Rasuk kekotak, dengan kekuatan kilasan tinggi, ringan dan rintangan struktur yang besar, amat popular digunakan dalam struktur jambatan. Walau bagaimanapun, rasuk kotak mungkin gagal dengan tiba-tiba disebabkan oleh jumlah dan beban trafik meningkat dan kapasiti berkurang akibat dan pada kemerosotan. Teknik pengukuhan polimer bertetulang gentian (FRP) telah dikaji dan digunakan dalam struktur untuk meningkatkan keupayaan lenturan dan ricih rasuk. Namun, sangat sedikit perhatian ditumpukan kepada rasuk kotak konkrit bertetulang (RC) dari segi ricih, kilasan, mahupun gabungan ricih-kilasan. Oleh itu dalam kajian ini, tiga set ujikaji ke atas rasuk kotak RC diperkukuhkan dengan polimer karbon-bertetulang gentian (CFRP) dalam ricih, kilasan tulen, dan gabungan ricih-kilasan telah dijalankan. Berdasarkan eksperimen, matlamat utama adalah untuk: (a) meramal sumbangan ricih CFRP; (b) menilai keberkesanan pengukuhan dan meramalkan sumbangan CFRP kepada kilasan; (c) menyiasat kelakuan rasuk kotak dengan pengukuhan tertakluk kepada gabungan ricih-kilasan dan membangun persamaan matematik untuk meramal kekuatan. Model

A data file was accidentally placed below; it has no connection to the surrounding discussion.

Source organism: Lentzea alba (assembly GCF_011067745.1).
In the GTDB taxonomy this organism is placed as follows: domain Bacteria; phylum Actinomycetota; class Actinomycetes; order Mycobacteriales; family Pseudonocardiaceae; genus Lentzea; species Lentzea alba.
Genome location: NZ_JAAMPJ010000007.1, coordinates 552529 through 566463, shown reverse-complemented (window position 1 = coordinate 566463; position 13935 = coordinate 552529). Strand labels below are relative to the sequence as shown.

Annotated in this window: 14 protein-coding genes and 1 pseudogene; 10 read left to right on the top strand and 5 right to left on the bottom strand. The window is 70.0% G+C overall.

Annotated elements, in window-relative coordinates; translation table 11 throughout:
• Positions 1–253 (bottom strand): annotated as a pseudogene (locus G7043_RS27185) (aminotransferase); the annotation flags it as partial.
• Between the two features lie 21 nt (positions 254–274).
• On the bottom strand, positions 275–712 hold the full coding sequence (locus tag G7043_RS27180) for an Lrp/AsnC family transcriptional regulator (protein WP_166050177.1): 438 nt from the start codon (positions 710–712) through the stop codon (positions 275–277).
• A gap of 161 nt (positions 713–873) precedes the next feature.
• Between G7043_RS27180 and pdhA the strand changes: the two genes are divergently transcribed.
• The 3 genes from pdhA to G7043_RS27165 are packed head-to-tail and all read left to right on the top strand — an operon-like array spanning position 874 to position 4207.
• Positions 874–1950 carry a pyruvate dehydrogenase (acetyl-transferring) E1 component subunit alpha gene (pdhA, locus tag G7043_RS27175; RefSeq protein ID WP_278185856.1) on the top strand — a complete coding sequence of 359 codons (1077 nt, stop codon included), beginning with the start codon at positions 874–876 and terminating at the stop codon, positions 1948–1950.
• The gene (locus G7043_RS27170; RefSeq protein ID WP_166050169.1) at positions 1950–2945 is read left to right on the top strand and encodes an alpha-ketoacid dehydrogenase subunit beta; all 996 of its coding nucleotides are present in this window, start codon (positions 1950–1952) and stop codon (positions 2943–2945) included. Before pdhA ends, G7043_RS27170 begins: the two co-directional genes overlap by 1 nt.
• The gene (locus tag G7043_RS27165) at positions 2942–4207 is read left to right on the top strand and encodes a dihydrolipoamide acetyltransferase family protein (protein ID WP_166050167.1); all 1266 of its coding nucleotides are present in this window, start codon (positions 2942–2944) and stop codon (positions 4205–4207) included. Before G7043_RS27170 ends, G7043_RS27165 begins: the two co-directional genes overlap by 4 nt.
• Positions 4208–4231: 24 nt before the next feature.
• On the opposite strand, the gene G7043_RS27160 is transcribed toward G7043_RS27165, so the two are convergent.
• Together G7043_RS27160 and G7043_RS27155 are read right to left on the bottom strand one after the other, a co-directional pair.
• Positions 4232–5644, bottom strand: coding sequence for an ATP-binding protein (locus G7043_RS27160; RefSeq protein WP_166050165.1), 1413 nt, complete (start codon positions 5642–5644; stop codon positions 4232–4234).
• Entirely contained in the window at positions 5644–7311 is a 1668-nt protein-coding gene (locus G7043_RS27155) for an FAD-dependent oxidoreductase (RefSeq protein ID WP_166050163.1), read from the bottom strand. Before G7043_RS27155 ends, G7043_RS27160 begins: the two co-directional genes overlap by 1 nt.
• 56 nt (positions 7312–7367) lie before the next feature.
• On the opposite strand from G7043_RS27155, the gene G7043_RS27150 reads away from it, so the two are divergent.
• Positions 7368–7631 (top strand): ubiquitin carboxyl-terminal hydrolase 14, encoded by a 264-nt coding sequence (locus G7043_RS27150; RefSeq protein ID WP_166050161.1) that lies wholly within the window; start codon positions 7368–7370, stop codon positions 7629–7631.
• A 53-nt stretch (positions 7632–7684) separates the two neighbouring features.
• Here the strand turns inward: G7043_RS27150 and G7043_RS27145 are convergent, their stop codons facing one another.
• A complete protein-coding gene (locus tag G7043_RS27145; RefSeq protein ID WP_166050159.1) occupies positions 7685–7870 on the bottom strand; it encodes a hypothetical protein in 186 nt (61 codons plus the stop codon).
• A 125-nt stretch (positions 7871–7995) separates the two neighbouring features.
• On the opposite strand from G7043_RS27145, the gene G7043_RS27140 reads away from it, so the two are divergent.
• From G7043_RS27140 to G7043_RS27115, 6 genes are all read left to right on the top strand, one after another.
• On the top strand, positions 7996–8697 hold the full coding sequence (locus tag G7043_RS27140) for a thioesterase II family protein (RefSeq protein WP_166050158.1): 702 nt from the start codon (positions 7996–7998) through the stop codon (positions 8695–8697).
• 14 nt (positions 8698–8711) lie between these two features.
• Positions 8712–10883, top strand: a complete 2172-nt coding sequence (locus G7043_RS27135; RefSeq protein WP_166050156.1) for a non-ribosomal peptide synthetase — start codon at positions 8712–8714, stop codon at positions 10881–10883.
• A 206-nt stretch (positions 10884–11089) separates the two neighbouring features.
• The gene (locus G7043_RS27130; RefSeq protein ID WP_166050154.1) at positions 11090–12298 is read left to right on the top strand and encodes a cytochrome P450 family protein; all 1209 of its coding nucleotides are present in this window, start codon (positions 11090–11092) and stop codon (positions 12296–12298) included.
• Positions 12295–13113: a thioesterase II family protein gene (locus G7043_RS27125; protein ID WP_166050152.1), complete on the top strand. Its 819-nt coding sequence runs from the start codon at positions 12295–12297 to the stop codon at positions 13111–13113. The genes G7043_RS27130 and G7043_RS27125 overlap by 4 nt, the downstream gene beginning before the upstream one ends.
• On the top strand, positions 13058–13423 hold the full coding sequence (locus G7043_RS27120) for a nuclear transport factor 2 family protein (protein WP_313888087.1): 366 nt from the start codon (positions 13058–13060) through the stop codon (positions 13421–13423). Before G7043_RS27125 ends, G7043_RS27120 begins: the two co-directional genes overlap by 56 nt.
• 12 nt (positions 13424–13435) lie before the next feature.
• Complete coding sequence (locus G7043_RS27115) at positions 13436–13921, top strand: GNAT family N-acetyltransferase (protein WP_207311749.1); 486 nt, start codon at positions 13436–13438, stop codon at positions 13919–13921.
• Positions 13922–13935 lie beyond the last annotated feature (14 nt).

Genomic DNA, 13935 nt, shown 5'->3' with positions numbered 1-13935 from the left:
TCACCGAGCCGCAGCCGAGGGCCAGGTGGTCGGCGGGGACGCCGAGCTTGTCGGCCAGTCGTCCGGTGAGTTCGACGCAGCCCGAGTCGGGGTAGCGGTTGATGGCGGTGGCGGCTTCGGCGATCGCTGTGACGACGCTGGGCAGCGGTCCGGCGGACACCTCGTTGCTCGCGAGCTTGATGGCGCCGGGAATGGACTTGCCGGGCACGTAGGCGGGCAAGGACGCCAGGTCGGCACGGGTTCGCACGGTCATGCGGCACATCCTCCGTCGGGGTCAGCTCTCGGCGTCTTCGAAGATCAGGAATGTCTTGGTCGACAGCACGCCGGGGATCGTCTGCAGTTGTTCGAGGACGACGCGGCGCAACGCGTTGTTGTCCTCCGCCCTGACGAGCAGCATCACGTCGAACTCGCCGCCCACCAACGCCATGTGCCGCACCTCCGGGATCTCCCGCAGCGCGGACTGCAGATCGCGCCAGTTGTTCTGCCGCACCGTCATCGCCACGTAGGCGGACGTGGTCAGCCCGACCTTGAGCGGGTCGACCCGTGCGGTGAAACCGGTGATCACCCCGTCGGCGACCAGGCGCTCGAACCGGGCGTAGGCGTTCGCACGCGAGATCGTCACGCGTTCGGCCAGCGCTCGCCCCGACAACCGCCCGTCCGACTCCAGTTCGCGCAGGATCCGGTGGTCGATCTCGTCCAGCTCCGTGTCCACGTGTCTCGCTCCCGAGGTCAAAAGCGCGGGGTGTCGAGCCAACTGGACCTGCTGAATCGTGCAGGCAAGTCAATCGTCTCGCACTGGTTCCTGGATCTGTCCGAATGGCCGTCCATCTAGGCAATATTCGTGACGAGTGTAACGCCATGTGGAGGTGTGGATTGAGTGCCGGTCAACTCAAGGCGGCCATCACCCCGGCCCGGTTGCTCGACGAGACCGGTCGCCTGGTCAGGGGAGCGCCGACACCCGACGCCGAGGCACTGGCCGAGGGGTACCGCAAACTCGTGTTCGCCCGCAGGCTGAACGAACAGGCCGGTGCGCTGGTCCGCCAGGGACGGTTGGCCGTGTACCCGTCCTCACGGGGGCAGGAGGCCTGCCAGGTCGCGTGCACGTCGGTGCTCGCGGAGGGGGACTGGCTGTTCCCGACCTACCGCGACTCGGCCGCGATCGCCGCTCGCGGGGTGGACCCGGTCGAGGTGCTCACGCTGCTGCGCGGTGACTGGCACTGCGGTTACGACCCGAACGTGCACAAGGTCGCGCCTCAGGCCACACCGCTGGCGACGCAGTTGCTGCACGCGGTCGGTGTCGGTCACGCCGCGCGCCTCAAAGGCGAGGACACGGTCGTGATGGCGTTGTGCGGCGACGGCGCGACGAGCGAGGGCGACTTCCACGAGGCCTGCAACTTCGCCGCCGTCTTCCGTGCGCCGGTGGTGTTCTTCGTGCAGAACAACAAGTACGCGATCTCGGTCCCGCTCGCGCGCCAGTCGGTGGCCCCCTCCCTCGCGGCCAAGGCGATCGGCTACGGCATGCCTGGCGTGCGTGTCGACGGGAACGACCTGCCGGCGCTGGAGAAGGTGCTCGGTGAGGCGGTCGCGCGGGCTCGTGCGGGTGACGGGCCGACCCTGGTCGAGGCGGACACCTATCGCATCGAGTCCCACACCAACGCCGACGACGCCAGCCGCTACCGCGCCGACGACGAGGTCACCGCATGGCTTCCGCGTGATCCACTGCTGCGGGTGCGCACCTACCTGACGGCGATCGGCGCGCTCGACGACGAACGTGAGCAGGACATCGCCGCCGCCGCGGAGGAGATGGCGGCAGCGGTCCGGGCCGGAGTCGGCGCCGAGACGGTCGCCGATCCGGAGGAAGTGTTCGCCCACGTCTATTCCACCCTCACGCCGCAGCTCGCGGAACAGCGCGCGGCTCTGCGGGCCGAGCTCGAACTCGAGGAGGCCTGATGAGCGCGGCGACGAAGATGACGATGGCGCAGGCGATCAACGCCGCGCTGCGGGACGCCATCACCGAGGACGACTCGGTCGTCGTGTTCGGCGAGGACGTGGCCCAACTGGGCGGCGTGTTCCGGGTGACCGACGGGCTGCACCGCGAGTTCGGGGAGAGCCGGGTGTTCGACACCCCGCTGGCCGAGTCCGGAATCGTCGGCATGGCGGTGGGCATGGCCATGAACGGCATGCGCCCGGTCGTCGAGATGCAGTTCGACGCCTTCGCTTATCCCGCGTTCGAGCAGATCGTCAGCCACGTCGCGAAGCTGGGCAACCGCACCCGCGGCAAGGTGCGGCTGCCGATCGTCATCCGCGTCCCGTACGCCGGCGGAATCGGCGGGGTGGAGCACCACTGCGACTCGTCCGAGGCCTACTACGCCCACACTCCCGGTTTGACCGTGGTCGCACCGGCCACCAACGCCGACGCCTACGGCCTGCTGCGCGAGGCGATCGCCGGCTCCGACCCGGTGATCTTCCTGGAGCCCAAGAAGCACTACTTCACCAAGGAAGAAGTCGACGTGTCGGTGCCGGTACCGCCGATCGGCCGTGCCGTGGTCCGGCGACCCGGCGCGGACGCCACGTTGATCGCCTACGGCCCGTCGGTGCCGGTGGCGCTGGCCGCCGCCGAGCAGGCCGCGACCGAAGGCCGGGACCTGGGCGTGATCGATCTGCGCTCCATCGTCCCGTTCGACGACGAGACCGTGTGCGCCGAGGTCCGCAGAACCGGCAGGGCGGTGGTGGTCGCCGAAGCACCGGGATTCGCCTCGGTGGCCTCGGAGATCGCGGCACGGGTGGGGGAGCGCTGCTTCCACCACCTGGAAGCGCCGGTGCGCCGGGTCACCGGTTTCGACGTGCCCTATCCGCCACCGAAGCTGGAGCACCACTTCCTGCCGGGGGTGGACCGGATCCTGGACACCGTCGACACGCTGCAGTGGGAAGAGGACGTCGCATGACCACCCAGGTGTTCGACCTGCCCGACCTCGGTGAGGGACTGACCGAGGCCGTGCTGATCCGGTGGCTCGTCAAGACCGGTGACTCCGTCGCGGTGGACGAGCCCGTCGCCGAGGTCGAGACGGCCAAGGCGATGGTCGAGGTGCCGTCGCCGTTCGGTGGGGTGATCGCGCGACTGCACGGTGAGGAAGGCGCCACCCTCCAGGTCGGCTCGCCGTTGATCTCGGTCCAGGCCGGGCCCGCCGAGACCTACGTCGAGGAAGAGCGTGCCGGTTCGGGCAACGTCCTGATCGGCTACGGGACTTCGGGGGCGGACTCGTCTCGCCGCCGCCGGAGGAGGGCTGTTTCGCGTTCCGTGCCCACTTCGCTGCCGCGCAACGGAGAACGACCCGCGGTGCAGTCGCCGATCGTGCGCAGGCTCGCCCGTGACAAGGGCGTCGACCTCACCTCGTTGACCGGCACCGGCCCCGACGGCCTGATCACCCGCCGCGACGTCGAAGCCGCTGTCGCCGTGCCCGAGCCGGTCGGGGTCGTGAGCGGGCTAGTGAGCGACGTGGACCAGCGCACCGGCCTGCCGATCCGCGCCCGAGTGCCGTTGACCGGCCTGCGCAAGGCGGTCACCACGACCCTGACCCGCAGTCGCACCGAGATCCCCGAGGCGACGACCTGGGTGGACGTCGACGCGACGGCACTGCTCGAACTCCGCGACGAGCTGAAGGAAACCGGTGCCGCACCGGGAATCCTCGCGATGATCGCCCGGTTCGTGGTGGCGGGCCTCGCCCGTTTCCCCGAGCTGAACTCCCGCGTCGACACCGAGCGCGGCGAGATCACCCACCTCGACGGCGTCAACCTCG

All the Fifteen beams are tested under simply supported end conditions. Single point loading is adopted for testing and spacing between single concentrated loads is so selected that l/d ratio for the beam to be failing in combined shear and flexure. The testing of beams is done with the help of hydraulically operated machine connected to load cell. The load is applied to the beam with the help of universal testing machine and the data is recorded from the data acquisition system, which is attached with the load cell. Out of these 10 beams of each grade (M15,M25,M35) 2 are control beam, which were tested after 28 days of curing to find out the safe load which is taken as load corresponding to deflection of L/250 i.e. 3 mm. Four each of the remaining 8 beams are stressed up to 60% and 90% of the safe load.